Arizona sees record-high increase in number of COVID-19 cases
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Restaurants and bars are packed, school is over and summer break recently started. It couldn't have aligned any better. Gov. Doug Ducey recently lifted stay-at-home orders for Arizona on May 15, and nearly two weeks later, the state has seen a trend of rising cases of COVID-19.
On Tuesday, June 2, the Arizona Department of Health Services reported that there were 1,127 new cases, which is the largest single-day increase since the pandemic began. In total, the entire state of Arizona has 21,250 cases alongside 941 deaths, also as of June 2.
The nearly two-week delay primarily stems from two different reasons. First, the time between being exposed to the virus and showing symptoms, called the incubation period, is roughly one week. After being tested, results usually take a few more days to come out. In combination, the 10-14 day delay is what the state is seeing now after stay-at-home orders were lifted in mid-May.
"It's almost a perfect correlation," said Will Humble, the executive director for the Arizona Public Health Association. "This week, we'll most likely see cases from Memorial Day weekend."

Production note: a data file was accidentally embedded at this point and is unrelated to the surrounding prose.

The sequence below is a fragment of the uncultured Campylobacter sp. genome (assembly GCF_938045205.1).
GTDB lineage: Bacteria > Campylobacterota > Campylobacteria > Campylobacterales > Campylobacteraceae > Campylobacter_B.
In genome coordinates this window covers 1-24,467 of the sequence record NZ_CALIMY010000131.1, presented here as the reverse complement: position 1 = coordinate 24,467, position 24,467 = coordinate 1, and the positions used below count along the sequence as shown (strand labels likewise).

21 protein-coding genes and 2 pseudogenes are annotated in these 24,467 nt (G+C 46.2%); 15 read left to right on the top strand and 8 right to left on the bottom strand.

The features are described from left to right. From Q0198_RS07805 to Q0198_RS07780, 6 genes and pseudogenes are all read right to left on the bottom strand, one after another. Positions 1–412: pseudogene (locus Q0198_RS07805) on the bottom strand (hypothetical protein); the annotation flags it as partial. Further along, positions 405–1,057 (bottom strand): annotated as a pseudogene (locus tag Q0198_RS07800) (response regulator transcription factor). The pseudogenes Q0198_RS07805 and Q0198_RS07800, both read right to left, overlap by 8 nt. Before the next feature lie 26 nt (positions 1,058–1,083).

After large crowds were seen gathering around the valley during Memorial Day weekend, the 10-14 day delay would be expected to be the tail-end of this week. Currently, Maricopa County has been the hardest hit in Arizona with a total of 10,536 cases, as of June 2.
From the Centers for Disease Control and Prevention guidelines, the Arizona Department of Health Services recently changed how they reflect total case and death counts.
"On our summary page, we will be breaking out confirmed and probable cases and deaths for COVID-19," said Dr. Cara Christ, director of Arizona Department of Health Services in a blog post on June 1. "Both confirmed and probable cases and deaths are included in our overall case and death count. It’s important to note that the classification of cases is a surveillance tool used to better understand the burden of disease in the community."
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With large crowds of people gathering throughout the state, whether it be for protesting or any other reason, the novel coronavirus has found a way to spread more easily after cases were on the decline before stay-at-home orders were lifted.
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